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    Starting date

    17 June 2024, 9 am
    Educational method
    On-site
    Main Language
    English
    Sessions
    17 June 2024, 9 am - 21 June 2024, 5 pm
    Teacher(s)
    Benoît Rihoux
    Unique code
    RSS1.06

    Factsheet

    Type of education
    Course
    Entry requirements
    See the requirements in cost and admission
    Study load (ECTS)
    2
    Result
    Certificate
    Organisation
    Radboud Summer School

    Total package & social events

    Benoît Rihoux

    Benoît Rihoux
     

    Benoît Rihoux is full professor in comparative politics at the University of Louvain (UCLouvain), Belgium. He is an international leader in the field of comparative methods and designs, in particular around Configurational Comparative Methods (CCMs) and Qualitative Comparative Analysis (QCA). He is the initiator of the COMPASSS global network in the field of CCM and has produced multiple reference publications on QCA, including the most cited textbook on the topic (Rihoux and Ragin 2009). He also publishes on mixed- and multimethod designs and is involved in diverse disciplinary, interdisciplinary and transdisciplinary comparative and cross-case projects involving QCA and mixed method designs; in these projects, he has tackled very different types of cases: micro-level, meso-level and macro-level, across social sciences and health. He has taught QCA, comparative research designs, research design and soft skills for researchers at numerous venues across the globe. He was joint initiator and joint Academic Convenor of the ECPR Methods School from 2006 to 2021 and is joint initiator and current Chair of MethodsNET, as well as joint Academic Coordinator of the Summer School in Social Research Methods (3SRM).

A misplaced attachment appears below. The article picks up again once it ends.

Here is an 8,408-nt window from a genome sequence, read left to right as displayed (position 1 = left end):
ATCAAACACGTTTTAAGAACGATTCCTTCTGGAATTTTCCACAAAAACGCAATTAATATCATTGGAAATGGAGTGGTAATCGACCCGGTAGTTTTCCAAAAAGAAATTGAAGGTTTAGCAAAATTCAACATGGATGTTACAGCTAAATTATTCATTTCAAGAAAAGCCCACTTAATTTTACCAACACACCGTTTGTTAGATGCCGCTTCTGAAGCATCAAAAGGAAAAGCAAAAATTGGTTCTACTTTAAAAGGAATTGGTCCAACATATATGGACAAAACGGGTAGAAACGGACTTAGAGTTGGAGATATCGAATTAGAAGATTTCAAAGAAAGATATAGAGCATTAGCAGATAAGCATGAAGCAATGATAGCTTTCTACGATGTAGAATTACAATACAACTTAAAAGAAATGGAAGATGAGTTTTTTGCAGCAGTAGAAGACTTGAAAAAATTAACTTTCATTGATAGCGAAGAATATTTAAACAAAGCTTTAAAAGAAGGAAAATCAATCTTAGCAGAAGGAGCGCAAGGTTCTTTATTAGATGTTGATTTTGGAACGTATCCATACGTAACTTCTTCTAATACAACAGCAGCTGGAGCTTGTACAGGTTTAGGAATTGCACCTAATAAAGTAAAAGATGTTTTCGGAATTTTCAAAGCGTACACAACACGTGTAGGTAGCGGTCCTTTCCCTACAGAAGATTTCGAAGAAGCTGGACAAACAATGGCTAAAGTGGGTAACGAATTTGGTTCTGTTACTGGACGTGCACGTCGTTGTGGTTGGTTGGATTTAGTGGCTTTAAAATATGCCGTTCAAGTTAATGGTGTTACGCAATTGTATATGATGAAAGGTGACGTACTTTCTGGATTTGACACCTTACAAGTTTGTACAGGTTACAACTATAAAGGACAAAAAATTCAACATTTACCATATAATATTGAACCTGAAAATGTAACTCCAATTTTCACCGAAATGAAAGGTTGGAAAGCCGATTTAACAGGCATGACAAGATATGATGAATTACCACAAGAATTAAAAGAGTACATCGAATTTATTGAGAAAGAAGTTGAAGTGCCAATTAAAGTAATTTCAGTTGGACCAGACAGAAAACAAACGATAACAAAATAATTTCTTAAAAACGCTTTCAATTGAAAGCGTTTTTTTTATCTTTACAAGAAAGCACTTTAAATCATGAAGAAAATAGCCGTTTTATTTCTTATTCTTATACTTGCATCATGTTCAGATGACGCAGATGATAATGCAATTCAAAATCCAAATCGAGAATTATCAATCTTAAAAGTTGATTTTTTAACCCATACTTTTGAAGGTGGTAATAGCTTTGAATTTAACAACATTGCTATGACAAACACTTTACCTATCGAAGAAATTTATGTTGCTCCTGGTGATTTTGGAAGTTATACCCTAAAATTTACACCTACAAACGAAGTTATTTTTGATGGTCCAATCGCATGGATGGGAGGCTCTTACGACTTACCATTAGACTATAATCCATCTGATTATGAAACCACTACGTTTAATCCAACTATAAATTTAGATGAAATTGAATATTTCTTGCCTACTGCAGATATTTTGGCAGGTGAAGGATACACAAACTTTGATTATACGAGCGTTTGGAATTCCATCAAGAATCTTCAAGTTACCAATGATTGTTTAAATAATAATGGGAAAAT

The application deadline has passed, applying is no longer possible

     

    Costs

    • Regular: €1049 (application deadline 13th of May)
    • Student & PhD's: €699 (application deadline 13th of May)

    Includes: your course, short morning and late afternoon courses, coffee and tea during breaks, a warm lunch every day, Official Opening, MethodsNET Café (including some drinks and snacks) Official Closing (with some drinks and snacks) and a 1-year (2024 calendar year) free membership as MethodsNET regular member.

    Excludes: transport, accommodation, social events and other costs. 

    Discounts and Scholarships

    Admission


    Level of participant: 

    • Master
    • PhD
    • Postdoc
    • Professional


    Admission requirements: 

    This PhD level course is open to all advanced students, researchers and practitioners aiming at bringing their research to the next level. It is particularly designed for those engaged in a comparative research project and facing concrete challenges in designing and/or implementing their project. Little specific prior knowledge is required. Any prior training in qualitative and/or quantitative methods is an asset, but by no means a requirement. The participant should simply be willing to reflect openly about his/her research design – one of the take-home messages of the course being: “there is no one-size-fits-all comparative research design”.

    Admission documents: 

    None